I wrote an article this week on the need to put abstract theology to death, or at least dial it back quite a bit. Take a peek if you can.
I received some pushback on the article, both here at the blog and on Facebook. And I welcome the pushback. It helps refine my own thoughts.
My whole point is that, many times when we talk about theology, it is in very lofty, ethereal and abstract terms. It’s not really practical, human, earthy. This happens when we talk about God, Christ, church, salvation and a host of other theological topics. Continue reading
Something of interest will take place in just under two weeks from now. Continue reading
There are many words that probably don’t roll off our lips with ease. One of those words is the R-word: repentance. Perhaps we put up a good front, chant it regularly, but despise it on the inside. That’s been me, at times.
Many might imagine the word repentance as a simple sorry. That’s not what it means.
Many might imagine the word involves self-flagellation. That’s not what it means either.
But it’s a real word. A necessary word. And, yes, even a hard word. Continue reading
It’s a well-used word within the Protestant-evangelical community. And we have all sorts of ideas of what a pastor is, or at least should be.
He’s the guy (and, yes, male only, some would say) who delivers the 45-minute homily every Sunday morning (or 50 our 52 Sundays). Or he is to make sure doctrinal purity is maintained within the church, in accordance with biblical standards. Or she’s the one who visits the sick in the hospital or home. Or he or she make the direction and vision known to the church. Or she is the one to implement different programs that the members would like to see within the church community. O, problem of all problems, the pastor functions as the CEO of a corporate-esque entity.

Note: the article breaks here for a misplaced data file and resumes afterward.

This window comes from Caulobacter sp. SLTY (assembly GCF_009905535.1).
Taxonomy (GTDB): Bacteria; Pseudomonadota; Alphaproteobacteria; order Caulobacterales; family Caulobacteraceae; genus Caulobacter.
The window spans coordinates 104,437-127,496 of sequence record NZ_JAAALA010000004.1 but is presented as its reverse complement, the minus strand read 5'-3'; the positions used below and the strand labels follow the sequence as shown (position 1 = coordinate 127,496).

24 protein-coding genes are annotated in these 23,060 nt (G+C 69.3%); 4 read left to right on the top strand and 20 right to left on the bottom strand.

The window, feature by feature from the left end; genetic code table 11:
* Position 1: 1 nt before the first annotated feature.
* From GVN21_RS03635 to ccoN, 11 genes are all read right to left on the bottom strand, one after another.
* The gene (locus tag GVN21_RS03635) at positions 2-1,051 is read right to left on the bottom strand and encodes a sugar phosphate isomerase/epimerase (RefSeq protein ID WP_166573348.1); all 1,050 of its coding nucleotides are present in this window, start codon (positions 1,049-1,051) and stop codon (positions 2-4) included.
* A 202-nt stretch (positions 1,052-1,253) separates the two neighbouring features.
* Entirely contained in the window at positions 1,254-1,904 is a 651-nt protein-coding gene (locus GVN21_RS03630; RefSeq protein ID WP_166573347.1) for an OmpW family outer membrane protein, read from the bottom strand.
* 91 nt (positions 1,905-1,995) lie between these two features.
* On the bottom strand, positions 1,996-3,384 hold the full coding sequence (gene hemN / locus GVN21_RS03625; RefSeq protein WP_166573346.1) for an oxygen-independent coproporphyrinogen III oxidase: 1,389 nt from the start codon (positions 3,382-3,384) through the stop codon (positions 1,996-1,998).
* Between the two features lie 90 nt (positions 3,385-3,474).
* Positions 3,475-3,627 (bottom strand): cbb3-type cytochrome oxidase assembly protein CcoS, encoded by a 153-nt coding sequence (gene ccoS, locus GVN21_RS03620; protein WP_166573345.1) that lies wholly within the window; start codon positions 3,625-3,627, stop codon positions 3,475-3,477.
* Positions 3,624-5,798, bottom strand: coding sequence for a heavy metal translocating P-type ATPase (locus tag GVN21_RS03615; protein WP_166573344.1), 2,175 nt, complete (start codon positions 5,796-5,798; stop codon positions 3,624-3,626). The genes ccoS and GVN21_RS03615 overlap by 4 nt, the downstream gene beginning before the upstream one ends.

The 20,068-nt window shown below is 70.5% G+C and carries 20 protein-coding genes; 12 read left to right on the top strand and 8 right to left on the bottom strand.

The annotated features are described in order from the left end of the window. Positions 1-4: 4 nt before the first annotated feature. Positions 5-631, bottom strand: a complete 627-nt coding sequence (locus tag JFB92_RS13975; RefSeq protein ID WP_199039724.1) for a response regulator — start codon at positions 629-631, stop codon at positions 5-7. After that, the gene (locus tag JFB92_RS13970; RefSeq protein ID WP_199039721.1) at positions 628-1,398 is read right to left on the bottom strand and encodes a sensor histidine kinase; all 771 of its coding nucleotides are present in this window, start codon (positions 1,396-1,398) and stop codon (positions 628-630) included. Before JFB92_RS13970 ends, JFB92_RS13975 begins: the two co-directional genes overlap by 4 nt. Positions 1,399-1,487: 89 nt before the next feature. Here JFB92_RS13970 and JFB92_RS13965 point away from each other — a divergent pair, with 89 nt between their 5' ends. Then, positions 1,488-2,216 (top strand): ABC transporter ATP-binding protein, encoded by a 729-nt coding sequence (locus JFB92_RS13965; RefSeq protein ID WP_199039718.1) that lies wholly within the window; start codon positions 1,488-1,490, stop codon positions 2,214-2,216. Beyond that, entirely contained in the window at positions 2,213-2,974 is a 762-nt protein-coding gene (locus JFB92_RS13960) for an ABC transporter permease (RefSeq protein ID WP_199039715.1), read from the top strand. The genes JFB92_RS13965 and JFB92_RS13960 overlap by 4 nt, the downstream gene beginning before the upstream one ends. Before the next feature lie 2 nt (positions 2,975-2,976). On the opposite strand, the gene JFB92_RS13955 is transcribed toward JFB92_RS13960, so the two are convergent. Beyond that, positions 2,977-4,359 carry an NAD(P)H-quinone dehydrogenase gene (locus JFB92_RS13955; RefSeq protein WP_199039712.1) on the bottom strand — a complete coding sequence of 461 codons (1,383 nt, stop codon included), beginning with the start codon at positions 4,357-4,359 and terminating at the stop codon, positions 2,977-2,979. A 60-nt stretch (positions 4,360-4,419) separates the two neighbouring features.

And there are probably a host of other ideas out there.
But, as I was recently reading J.R. Briggs’ Fail: Finding Hope and Grace in the Midst of Ministry Failure, which I reviewed here, there was a very brief statement that caught my attention. It spoke of the main responsibility of a pastor. This was not Briggs’ own thought, but rather the relaying of words from long-time pastor, Eugene Peterson: Continue reading
Last week, Religion News Service blogger, Jonathan Merritt, posted an interview he had with Eugene Peterson.
As I’ve shared plenty of times, I appreciate the pastoral writings of Peterson. I’ve read a few of his books and reviewed them: Christ Plays in Ten Thousand Places, Eat This Book, and The Contemplative Pastor. And I plan on reading quite a few others.
I’d encourage you to read Merritt’s interview with the now 81-year old Peterson. He asks 8 particular questions, and I really appreciated the final question and answer: